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Curators Zoe Whitely and Mark Godfrey subdivided a mass of 150 works from as many as 60 to occupy 12 rooms at the gallery. They also set an austere tone for the exhibition, as if to prepare the visitor’s mind, placing five screens at the entrance with each one playing, on a loop, speeches any luminaries including King, Malcolm X and James Baldwin.
Before becoming hairdresser to the stars, Vidal Sassoon had a hithero unknown life as a Jewish streetfighter.
“Their speeches and their literature depicted us, the Jews, as coarse, ugly caricatures with long beards and dirty fingernails, dressed in black gaberdine. And they hurled the same abuse that I remembered from the1930s. I was too young to do anything about it then but I had never forgotten the fear. When you’ve got a thousand throats all screaming ‘Yids, yids, we’ve got to get rid of the yids’, it’s pretty terrifying. They’d wear uniforms, insignia, the whole thing.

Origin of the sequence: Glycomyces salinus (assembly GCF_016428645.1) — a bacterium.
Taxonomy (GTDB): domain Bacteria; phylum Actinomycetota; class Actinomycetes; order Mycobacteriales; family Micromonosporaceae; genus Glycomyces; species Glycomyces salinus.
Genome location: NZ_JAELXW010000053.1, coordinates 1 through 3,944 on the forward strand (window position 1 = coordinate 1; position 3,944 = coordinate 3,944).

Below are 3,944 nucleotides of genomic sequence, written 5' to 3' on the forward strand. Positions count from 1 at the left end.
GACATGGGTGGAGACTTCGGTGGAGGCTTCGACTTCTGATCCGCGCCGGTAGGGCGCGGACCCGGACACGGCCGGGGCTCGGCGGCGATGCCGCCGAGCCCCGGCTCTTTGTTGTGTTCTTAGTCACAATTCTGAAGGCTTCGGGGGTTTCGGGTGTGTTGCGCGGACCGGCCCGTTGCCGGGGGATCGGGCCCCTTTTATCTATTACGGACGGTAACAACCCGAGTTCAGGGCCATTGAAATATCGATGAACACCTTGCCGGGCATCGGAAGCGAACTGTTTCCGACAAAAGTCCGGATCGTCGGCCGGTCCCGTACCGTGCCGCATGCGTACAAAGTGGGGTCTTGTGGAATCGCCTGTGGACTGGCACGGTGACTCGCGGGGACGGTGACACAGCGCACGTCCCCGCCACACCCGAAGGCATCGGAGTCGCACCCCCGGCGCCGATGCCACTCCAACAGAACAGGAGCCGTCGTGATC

“I don’t remember when we decided to fight back but the pictures we were seeing from Auschwitz, Buchenwald and Dachau gave the slogan ‘Never again!’ real meaning.”